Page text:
Player Empowerment - Let Go Smartly

Are you the motivational driving force behind your team? Are you consistently holding your team accountable? Are you the answer to all your questions?

Is it possible you could not be allowing anyone else to fill those holes?

I often recall, when I was coaching, the immense effort I would put into my coaching. I would be the one bringing the energy and intensity. I would be the one bringing the motivation. I would be the one working behind the scenes to come up with ideas and plans. I would be the one sharing knowledge and possibly adding the most to the team culture, because I knew it was all vital to the success of the team. But, come game day, I could not put on my costume and join the team in the pool. Neither could I stop the game every time I was unhappy with the way we were doing things. I came down to the conclusion that I might have been one of the HARDEST WORKING coaches but I was far off being one of the SMARTEST coaches. I was leaving no space for any of my players to add to the team environment... whether it be knowledge, intensity, motivation, team culture or leadership.

Anne Smith wrote an article pointing out 5 ways to empower athletes; Point 4 stood out to me as it is often a difficult quality to achieve as a coach due to time restraints, competitiveness or pride. She says, "Make it safe for your athletes to take risks and learn new things. When you do this, your players will have more fun, improve and develop more tools to win. You create a safe environment for your players to take risks and learn new (skills) by complimenting (and encouraging) them when they try something new, focusing on the attempt and not the outcome as well as taking the pressure off of them."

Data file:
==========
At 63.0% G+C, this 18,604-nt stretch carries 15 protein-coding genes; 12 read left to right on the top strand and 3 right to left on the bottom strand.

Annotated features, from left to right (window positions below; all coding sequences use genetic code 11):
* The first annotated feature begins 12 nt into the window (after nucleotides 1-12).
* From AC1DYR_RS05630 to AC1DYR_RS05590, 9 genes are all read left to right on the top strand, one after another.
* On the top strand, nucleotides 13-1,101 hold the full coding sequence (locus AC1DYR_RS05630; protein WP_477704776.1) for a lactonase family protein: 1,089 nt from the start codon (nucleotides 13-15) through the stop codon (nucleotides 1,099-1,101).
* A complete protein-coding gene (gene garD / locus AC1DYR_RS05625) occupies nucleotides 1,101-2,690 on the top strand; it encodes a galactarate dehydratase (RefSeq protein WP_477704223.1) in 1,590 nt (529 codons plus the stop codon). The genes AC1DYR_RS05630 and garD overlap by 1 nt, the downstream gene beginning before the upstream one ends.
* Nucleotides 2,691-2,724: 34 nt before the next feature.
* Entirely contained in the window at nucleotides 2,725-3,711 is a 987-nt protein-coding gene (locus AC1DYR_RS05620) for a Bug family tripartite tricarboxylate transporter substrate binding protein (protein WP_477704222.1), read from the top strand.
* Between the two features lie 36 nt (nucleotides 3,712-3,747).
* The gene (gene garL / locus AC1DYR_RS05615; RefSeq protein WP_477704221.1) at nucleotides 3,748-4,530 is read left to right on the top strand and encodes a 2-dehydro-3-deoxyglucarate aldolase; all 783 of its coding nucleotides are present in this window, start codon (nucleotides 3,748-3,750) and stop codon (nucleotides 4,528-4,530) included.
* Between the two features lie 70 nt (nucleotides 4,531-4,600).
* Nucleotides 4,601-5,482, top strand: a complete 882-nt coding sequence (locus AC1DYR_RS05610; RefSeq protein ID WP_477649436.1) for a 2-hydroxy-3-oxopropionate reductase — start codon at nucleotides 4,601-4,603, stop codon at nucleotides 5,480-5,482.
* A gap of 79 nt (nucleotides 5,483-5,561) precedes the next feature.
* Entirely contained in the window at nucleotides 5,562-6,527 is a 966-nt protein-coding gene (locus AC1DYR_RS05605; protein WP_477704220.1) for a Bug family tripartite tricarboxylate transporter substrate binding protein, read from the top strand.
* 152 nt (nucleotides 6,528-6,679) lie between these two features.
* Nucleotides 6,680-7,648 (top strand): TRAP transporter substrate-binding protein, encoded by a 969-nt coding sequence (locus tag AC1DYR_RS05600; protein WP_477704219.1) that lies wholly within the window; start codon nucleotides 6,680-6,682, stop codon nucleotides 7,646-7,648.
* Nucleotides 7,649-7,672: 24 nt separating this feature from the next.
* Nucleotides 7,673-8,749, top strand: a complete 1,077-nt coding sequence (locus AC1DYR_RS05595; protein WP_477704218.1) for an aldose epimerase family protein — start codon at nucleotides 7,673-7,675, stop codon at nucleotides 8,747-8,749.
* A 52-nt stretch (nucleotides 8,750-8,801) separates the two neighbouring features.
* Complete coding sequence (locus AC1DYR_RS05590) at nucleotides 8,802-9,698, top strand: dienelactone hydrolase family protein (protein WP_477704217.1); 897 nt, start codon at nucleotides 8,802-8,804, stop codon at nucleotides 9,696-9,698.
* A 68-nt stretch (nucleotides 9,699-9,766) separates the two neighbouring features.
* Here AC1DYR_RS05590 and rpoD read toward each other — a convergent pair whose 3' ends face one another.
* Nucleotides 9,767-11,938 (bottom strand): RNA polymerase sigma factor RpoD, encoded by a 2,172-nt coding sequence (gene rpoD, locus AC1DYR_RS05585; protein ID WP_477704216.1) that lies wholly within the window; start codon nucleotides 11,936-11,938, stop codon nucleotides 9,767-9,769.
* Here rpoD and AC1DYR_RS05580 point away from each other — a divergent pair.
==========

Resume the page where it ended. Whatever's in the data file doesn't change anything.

I believe it is important to develop independent athletes within a team environment. Each athlete will have a certain personality that can benefit the team environment in a specific way. Not every player will be able to empower the team with intensity and energy. Some players might be good at bringing game stats on a Monday as others will be good at organizing team building excursions. It is vital as a coach to understand each personality and empower them with pride in their speciality. Allow everyone to add to the team's success.

We often read many articles of the correct way to coach, yet all these qualities, exercises and habits take time to form. That is why I want to leave you with the last point that I believe is overlooked in the rush and competitiveness of the season. Set and work towards long term goals. If you are trying to change an environment, player habits and the direction of the team, do not expect and try get there in one season. Through doing so, you will take short cuts and prioritize the habits that achieve success in the short term, which, if you look through history, is not sustainable and often unhealthy habits. Give yourself time and stick to what you believe in, even if it takes a while. Nobody is dropped on top of the mountain by luck, it takes a lot of climbing to get there.

That being said, this is my opinion and I welcome any and all responses to challenge the way we think as coaches.


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